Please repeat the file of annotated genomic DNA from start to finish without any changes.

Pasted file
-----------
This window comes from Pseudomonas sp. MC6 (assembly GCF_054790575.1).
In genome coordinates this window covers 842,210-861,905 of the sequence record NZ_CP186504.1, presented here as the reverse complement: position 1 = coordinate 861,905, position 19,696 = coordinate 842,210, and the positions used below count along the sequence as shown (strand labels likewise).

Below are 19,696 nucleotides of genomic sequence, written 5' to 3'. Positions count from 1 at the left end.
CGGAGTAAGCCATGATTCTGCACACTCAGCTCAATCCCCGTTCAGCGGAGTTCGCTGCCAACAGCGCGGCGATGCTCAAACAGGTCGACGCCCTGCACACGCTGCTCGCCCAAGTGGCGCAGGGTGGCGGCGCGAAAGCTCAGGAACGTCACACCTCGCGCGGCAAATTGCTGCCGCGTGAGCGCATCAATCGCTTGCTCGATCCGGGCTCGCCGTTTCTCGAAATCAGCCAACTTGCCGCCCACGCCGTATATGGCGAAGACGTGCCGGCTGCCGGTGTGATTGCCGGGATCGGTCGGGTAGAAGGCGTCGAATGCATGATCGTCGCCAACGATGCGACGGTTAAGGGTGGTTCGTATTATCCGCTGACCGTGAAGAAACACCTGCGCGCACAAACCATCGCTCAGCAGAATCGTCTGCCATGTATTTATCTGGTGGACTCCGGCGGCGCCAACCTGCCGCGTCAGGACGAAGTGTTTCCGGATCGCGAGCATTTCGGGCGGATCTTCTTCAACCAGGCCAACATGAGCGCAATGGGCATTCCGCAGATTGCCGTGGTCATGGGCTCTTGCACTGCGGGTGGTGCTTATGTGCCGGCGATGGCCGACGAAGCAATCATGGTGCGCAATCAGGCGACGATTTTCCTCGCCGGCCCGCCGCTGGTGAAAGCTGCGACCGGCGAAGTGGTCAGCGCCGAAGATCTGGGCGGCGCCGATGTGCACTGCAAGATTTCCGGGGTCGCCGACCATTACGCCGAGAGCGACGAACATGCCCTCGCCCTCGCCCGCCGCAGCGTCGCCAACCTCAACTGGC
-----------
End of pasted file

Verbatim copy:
This window comes from Pseudomonas sp. MC6 (assembly GCF_054790575.1).
In genome coordinates this window covers 842,210-861,905 of the sequence record NZ_CP186504.1, presented here as the reverse complement: position 1 = coordinate 861,905, position 19,696 = coordinate 842,210, and the positions used below count along the sequence as shown (strand labels likewise).

Below are 19,696 nucleotides of genomic sequence, written 5' to 3'. Positions count from 1 at the left end.
CGGAGTAAGCCATGATTCTGCACACTCAGCTCAATCCCCGTTCAGCGGAGTTCGCTGCCAACAGCGCGGCGATGCTCAAACAGGTCGACGCCCTGCACACGCTGCTCGCCCAAGTGGCGCAGGGTGGCGGCGCGAAAGCTCAGGAACGTCACACCTCGCGCGGCAAATTGCTGCCGCGTGAGCGCATCAATCGCTTGCTCGATCCGGGCTCGCCGTTTCTCGAAATCAGCCAACTTGCCGCCCACGCCGTATATGGCGAAGACGTGCCGGCTGCCGGTGTGATTGCCGGGATCGGTCGGGTAGAAGGCGTCGAATGCATGATCGTCGCCAACGATGCGACGGTTAAGGGTGGTTCGTATTATCCGCTGACCGTGAAGAAACACCTGCGCGCACAAACCATCGCTCAGCAGAATCGTCTGCCATGTATTTATCTGGTGGACTCCGGCGGCGCCAACCTGCCGCGTCAGGACGAAGTGTTTCCGGATCGCGAGCATTTCGGGCGGATCTTCTTCAACCAGGCCAACATGAGCGCAATGGGCATTCCGCAGATTGCCGTGGTCATGGGCTCTTGCACTGCGGGTGGTGCTTATGTGCCGGCGATGGCCGACGAAGCAATCATGGTGCGCAATCAGGCGACGATTTTCCTCGCCGGCCCGCCGCTGGTGAAAGCTGCGACCGGCGAAGTGGTCAGCGCCGAAGATCTGGGCGGCGCCGATGTGCACTGCAAGATTTCCGGGGTCGCCGACCATTACGCCGAGAGCGACGAACATGCCCTCGCCCTCGCCCGCCGCAGCGTCGCCAACCTCAACTGGC